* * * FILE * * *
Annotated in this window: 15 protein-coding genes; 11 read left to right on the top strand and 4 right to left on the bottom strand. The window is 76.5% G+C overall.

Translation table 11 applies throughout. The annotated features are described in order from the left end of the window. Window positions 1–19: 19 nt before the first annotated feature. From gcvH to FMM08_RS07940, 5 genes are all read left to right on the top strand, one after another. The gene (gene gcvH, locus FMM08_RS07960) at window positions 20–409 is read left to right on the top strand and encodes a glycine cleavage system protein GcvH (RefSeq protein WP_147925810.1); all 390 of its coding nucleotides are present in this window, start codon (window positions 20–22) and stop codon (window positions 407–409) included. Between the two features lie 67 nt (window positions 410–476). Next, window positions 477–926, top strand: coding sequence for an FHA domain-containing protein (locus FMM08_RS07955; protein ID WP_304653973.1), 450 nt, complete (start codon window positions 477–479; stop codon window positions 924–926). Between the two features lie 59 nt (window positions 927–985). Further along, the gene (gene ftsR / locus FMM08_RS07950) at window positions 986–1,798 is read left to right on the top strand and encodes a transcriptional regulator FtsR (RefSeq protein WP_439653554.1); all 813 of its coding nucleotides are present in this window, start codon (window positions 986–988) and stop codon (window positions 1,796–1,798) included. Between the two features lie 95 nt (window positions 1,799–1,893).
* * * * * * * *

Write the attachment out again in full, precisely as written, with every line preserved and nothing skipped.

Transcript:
Annotated in this window: 15 protein-coding genes; 11 read left to right on the top strand and 4 right to left on the bottom strand. The window is 76.5% G+C overall.

Translation table 11 applies throughout. The annotated features are described in order from the left end of the window. Window positions 1–19: 19 nt before the first annotated feature. From gcvH to FMM08_RS07940, 5 genes are all read left to right on the top strand, one after another. The gene (gene gcvH, locus FMM08_RS07960) at window positions 20–409 is read left to right on the top strand and encodes a glycine cleavage system protein GcvH (RefSeq protein WP_147925810.1); all 390 of its coding nucleotides are present in this window, start codon (window positions 20–22) and stop codon (window positions 407–409) included. Between the two features lie 67 nt (window positions 410–476). Next, window positions 477–926, top strand: coding sequence for an FHA domain-containing protein (locus FMM08_RS07955; protein ID WP_304653973.1), 450 nt, complete (start codon window positions 477–479; stop codon window positions 924–926). Between the two features lie 59 nt (window positions 927–985). Further along, the gene (gene ftsR / locus FMM08_RS07950) at window positions 986–1,798 is read left to right on the top strand and encodes a transcriptional regulator FtsR (RefSeq protein WP_439653554.1); all 813 of its coding nucleotides are present in this window, start codon (window positions 986–988) and stop codon (window positions 1,796–1,798) included. Between the two features lie 95 nt (window positions 1,799–1,893).